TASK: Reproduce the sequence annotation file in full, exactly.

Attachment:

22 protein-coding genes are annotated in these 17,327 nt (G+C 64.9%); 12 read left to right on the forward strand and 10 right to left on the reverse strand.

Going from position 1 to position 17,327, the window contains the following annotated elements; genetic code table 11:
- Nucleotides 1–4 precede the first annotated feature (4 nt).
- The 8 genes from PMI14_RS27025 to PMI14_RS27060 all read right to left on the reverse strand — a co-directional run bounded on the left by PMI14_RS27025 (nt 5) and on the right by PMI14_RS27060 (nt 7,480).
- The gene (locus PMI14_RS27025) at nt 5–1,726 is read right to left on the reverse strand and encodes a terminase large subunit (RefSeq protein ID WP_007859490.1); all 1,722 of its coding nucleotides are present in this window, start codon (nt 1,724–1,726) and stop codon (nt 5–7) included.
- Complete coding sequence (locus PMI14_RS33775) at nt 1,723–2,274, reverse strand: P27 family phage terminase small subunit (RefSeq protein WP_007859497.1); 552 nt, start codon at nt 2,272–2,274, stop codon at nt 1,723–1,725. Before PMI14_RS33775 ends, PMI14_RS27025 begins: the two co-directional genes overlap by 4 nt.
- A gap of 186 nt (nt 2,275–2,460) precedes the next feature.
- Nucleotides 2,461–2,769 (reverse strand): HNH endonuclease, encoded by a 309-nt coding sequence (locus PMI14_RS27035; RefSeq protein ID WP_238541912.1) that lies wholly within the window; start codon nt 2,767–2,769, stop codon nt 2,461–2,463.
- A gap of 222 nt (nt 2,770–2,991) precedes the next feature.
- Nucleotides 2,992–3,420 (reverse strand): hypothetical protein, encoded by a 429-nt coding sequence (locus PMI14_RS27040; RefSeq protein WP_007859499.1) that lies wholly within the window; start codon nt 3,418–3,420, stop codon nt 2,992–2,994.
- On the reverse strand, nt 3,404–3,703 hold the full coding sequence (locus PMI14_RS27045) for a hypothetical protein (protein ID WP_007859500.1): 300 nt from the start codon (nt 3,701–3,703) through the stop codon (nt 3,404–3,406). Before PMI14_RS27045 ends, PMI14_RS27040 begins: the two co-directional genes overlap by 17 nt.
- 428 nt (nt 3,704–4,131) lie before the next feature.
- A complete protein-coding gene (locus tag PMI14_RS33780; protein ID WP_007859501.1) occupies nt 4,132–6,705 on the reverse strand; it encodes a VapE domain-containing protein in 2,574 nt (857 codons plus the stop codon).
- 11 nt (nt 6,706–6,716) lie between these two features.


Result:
22 protein-coding genes are annotated in these 17,327 nt (G+C 64.9%); 12 read left to right on the forward strand and 10 right to left on the reverse strand.

Going from position 1 to position 17,327, the window contains the following annotated elements; genetic code table 11:
- Nucleotides 1–4 precede the first annotated feature (4 nt).
- The 8 genes from PMI14_RS27025 to PMI14_RS27060 all read right to left on the reverse strand — a co-directional run bounded on the left by PMI14_RS27025 (nt 5) and on the right by PMI14_RS27060 (nt 7,480).
- The gene (locus PMI14_RS27025) at nt 5–1,726 is read right to left on the reverse strand and encodes a terminase large subunit (RefSeq protein ID WP_007859490.1); all 1,722 of its coding nucleotides are present in this window, start codon (nt 1,724–1,726) and stop codon (nt 5–7) included.
- Complete coding sequence (locus PMI14_RS33775) at nt 1,723–2,274, reverse strand: P27 family phage terminase small subunit (RefSeq protein WP_007859497.1); 552 nt, start codon at nt 2,272–2,274, stop codon at nt 1,723–1,725. Before PMI14_RS33775 ends, PMI14_RS27025 begins: the two co-directional genes overlap by 4 nt.
- A gap of 186 nt (nt 2,275–2,460) precedes the next feature.
- Nucleotides 2,461–2,769 (reverse strand): HNH endonuclease, encoded by a 309-nt coding sequence (locus PMI14_RS27035; RefSeq protein ID WP_238541912.1) that lies wholly within the window; start codon nt 2,767–2,769, stop codon nt 2,461–2,463.
- A gap of 222 nt (nt 2,770–2,991) precedes the next feature.
- Nucleotides 2,992–3,420 (reverse strand): hypothetical protein, encoded by a 429-nt coding sequence (locus PMI14_RS27040; RefSeq protein WP_007859499.1) that lies wholly within the window; start codon nt 3,418–3,420, stop codon nt 2,992–2,994.
- On the reverse strand, nt 3,404–3,703 hold the full coding sequence (locus PMI14_RS27045) for a hypothetical protein (protein ID WP_007859500.1): 300 nt from the start codon (nt 3,701–3,703) through the stop codon (nt 3,404–3,406). Before PMI14_RS27045 ends, PMI14_RS27040 begins: the two co-directional genes overlap by 17 nt.
- 428 nt (nt 3,704–4,131) lie before the next feature.
- A complete protein-coding gene (locus tag PMI14_RS33780; protein ID WP_007859501.1) occupies nt 4,132–6,705 on the reverse strand; it encodes a VapE domain-containing protein in 2,574 nt (857 codons plus the stop codon).
- 11 nt (nt 6,706–6,716) lie between these two features.